Grad Program: Clinical Social Work
Clinical social work is often referred to as micro social work, a concentration on the mounting social problems affecting individuals or small groups (macro social work focuses on psychosocial issues facing larger groups like communities and organizations). Clinical social workers play a supportive role, providing mental health services to help diagnose, treat, and prevent mental, behavioral, and emotional disorders at the micro level (individuals, families, and groups). Child abuse, homelessness, substance abuse, and urban decay are just a few of the issues social workers tackle.
Graduate students in social work who plan to become clinical practitioners will take additional clinical course work, do fieldwork in a clinical setting under the supervision of an experienced clinical social work and will, upon graduation, complete a minimum amount (two years) of supervised clinical social work employment.
When you’re considering which schools to apply to for your master’s degree and subsequent license to practice social work, location can be important. Schools in certain regions may emphasize social work needs specific to that region. For example, schools in urban areas may offer classes and field study that differ from those offered by schools in rural areas. Some schools may want to recruit students who plan to stay and work in the area so that they can help improve the surrounding community.
Students typically complete their master’s coursework in clinical social work in two years of full-time study. Part-time programs typically take three to four years to complete. Unlike other master’s programs, some clinical social work programs do not require their students to complete a master’s thesis, which can be good news to those who dread grueling research projects. However, graduate students are required to complete hours of demanding field study (at least 900 hours) before graduation. Students find that it makes them more prepared for what they’ll face once they enter the profession.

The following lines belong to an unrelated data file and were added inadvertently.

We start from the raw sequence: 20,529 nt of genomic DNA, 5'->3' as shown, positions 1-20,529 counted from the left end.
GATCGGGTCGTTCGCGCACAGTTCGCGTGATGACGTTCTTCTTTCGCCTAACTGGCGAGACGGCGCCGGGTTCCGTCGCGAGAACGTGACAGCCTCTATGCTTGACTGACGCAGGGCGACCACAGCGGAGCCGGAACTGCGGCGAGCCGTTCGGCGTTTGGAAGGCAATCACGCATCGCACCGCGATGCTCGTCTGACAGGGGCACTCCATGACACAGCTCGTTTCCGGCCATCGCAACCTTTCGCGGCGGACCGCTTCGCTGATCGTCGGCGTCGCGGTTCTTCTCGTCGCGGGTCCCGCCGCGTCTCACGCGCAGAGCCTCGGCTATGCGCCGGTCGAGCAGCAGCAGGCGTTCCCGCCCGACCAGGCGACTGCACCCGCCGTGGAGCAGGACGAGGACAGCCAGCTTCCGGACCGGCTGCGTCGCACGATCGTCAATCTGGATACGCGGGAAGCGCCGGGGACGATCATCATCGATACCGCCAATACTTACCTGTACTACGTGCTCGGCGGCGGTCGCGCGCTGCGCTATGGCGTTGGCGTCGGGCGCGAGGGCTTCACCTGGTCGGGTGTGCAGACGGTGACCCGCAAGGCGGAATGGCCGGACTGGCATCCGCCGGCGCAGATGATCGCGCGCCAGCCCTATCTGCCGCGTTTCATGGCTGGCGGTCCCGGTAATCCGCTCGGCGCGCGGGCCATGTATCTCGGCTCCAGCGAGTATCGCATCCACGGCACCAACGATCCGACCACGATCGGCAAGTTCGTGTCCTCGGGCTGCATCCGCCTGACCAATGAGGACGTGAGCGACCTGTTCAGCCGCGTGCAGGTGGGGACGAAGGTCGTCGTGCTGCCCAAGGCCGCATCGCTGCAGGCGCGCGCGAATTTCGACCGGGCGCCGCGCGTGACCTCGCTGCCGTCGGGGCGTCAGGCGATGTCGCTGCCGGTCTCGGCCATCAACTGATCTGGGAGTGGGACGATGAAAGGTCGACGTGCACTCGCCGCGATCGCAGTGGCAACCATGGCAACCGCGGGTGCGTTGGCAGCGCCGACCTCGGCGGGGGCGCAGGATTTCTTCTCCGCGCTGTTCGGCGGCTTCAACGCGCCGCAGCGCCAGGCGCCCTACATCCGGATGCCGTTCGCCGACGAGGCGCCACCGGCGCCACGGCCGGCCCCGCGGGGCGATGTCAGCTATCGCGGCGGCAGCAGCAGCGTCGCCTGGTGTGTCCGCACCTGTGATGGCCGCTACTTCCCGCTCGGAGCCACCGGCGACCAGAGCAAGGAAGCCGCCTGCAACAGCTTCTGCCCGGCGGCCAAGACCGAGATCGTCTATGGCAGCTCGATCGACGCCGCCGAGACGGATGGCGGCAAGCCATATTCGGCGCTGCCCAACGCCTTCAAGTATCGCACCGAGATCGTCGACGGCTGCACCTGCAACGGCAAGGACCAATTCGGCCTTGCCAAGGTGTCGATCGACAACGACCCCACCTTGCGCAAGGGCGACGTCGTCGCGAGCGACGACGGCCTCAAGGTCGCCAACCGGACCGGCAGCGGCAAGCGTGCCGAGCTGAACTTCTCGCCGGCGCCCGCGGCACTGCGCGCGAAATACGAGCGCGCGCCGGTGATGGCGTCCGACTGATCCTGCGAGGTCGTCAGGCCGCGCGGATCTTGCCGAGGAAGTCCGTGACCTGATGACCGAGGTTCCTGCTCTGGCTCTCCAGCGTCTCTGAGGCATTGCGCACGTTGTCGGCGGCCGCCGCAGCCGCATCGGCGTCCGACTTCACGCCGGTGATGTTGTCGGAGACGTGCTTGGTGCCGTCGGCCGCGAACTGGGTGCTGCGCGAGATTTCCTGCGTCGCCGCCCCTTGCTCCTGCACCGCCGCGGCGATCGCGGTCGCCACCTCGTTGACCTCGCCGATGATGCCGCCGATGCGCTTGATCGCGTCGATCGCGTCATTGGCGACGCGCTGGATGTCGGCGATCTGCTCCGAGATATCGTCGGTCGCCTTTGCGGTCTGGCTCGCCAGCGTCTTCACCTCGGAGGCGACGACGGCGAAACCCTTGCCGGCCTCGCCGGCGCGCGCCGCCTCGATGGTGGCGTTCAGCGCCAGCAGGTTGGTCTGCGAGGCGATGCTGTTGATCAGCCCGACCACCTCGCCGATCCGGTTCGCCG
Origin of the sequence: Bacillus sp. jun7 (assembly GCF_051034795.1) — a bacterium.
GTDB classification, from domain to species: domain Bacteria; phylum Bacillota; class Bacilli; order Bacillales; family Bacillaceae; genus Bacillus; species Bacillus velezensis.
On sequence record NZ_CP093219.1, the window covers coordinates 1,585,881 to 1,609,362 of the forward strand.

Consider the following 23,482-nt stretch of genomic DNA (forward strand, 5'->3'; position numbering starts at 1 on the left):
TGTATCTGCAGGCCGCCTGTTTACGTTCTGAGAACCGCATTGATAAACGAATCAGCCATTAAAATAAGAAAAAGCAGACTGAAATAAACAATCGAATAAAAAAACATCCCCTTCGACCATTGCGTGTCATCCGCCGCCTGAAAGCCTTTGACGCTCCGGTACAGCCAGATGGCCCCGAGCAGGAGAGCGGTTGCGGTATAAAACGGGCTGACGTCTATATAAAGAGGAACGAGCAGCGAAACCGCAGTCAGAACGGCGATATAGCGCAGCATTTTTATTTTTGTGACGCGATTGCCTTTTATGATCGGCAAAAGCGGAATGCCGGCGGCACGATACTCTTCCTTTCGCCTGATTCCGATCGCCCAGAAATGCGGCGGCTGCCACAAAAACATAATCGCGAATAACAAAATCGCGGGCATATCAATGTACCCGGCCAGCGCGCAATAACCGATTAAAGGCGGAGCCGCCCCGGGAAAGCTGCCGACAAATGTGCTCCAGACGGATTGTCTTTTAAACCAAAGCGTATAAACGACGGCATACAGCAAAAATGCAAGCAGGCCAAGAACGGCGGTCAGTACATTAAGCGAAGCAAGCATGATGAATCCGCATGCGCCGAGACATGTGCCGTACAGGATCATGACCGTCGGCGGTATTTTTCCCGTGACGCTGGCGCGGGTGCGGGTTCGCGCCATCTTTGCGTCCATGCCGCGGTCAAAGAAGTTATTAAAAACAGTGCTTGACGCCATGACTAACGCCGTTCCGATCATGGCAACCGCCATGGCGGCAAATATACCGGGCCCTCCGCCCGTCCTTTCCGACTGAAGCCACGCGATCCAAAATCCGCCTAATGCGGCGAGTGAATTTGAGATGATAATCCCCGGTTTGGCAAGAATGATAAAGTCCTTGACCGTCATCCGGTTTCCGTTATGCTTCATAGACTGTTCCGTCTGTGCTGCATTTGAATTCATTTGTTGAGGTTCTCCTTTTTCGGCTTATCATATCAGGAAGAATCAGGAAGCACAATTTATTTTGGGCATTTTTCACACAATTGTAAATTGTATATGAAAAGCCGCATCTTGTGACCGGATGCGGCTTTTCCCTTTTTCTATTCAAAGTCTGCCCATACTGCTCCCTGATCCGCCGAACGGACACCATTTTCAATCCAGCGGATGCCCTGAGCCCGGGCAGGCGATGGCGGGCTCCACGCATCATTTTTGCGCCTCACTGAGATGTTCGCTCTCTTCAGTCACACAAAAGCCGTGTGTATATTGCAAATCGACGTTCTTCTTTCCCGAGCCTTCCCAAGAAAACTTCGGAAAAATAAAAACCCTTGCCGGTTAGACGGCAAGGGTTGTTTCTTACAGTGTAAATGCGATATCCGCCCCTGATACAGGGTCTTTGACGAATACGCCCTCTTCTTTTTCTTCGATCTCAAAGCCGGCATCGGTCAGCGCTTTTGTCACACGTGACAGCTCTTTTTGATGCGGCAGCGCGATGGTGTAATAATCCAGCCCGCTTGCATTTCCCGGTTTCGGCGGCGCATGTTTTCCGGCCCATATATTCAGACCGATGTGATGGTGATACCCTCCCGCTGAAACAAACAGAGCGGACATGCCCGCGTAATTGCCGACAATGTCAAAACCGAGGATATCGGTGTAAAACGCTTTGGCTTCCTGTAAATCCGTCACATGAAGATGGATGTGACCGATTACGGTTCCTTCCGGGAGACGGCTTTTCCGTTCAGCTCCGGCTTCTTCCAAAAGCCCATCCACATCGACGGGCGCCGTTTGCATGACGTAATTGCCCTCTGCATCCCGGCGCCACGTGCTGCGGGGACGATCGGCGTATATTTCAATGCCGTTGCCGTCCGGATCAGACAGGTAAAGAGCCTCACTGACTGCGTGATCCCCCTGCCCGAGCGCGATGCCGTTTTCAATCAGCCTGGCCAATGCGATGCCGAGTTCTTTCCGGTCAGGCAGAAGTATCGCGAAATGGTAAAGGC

Those wishing to pursue careers in teaching and research go on to obtain their Ph.D.s in the field. Many schools offer dual master’s and Ph.D. programs; so if this is your goal, look out for programs that offer you a full course of study.
- What is the school’s attrition rate? How many first-year students make it to graduation?
- Is the school accredited by the Council on Social Work Education? (If it isn’t, you won’t be able to apply for a professional license after graduation.)
- Is the school’s geographic location conducive to your area of interest?
- Does the school have a job placement program?
- How does the school rank among other schools offering the same program?